Light-Responsive Linkers for the Control of Biomolecules

Light-Responsive Linkers for the Control of Biomolecules

Author: ChemPhotoChem

Light can be used to control biological processes. To introduce photo-responsiveness to biomolecules, researchers can covalently modify them with photoswitches, small organic molecules that reversibly change their shape under irradiation with light. To have the greatest impact on, e.g., proteins, the photoswitches can be introduced as a cross-linking element. This allows for dynamic control over the distance between selected residues with high precision.

Ben L. Feringa, Wiktor Szymanski, University of Groningen, The Netherlands, and colleagues have designed and synthesized photoswitchable, water-soluble, bis-azobenzene-based cross-linkers that span large distances and show efficient photoswitching (example pictured). The molecules enable cross-linking of residues within one target molecule, or they can bridge two proteins to allow the study of protein–protein interactions, for example. They can realize a large difference in distances upon switching, and thus, have a large effect on the activity of the labeled systems.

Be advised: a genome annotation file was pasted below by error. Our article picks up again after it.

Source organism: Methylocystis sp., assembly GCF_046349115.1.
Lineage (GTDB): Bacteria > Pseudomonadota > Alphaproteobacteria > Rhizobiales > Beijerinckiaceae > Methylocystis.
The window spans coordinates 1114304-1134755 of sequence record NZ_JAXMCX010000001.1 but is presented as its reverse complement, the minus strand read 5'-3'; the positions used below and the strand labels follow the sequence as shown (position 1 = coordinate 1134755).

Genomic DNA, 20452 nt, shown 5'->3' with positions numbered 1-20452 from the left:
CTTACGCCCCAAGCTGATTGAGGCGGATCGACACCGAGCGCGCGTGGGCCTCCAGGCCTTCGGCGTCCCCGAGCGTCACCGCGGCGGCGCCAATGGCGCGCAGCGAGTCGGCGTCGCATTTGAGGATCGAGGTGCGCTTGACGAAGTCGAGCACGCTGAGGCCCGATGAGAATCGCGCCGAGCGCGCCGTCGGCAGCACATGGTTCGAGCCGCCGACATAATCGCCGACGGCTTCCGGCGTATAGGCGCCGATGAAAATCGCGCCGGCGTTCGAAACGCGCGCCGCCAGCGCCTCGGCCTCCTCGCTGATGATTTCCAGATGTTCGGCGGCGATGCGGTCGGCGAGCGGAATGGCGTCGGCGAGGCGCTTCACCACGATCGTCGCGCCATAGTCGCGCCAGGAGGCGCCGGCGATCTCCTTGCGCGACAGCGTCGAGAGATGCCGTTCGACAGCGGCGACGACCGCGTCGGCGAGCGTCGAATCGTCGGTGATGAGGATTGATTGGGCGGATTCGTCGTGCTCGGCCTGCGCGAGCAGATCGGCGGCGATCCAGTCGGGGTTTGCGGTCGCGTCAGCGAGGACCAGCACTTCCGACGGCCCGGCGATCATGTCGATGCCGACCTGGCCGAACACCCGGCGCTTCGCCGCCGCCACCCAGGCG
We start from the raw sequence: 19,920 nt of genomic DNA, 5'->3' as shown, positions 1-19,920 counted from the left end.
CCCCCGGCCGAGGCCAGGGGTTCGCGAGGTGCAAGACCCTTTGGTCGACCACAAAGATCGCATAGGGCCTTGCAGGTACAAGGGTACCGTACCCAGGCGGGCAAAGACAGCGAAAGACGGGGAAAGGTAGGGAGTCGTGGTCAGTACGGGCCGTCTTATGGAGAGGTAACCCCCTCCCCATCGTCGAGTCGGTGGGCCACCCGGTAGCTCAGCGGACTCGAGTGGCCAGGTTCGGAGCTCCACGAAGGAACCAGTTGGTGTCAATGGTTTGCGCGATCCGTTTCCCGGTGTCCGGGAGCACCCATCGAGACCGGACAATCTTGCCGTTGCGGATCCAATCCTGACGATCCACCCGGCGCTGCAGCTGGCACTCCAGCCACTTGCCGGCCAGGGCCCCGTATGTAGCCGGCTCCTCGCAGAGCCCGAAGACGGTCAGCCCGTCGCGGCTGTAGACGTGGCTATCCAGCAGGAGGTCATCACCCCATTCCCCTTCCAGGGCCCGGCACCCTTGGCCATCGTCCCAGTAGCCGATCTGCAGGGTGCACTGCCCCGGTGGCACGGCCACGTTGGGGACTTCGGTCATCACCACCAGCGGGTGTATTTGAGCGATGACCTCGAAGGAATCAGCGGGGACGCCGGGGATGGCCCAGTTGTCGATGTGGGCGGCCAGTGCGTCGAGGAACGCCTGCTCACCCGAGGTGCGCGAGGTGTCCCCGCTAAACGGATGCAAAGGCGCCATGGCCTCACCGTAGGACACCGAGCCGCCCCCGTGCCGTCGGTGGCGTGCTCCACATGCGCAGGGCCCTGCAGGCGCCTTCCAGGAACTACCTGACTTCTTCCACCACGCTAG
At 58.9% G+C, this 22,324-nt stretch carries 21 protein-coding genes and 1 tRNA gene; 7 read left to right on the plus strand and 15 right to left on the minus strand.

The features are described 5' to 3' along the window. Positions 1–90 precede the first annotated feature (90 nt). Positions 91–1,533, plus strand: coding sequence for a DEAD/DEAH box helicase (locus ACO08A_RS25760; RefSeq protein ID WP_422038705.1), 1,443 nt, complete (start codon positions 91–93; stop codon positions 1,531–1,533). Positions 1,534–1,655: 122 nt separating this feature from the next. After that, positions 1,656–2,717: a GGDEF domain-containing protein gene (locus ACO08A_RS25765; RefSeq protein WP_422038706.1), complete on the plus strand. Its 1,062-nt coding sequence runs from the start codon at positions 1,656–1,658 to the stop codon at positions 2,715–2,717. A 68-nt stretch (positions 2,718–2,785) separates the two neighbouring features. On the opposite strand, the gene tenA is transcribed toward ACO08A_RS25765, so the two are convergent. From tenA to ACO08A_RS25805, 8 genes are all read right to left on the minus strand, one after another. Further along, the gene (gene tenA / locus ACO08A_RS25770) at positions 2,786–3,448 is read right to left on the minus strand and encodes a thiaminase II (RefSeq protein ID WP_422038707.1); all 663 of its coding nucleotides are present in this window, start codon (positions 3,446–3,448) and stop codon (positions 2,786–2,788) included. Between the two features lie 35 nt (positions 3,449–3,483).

The team introduced additional flexibility to the azobenzene-based molecule by bridging two photoactive units with an sp3-hybridized oxygen linker. This oxygen also improves the photochemical properties, allowing for a fast isomerization process. The resulting molecule can enable efficient control over the functions of biomolecules.


 

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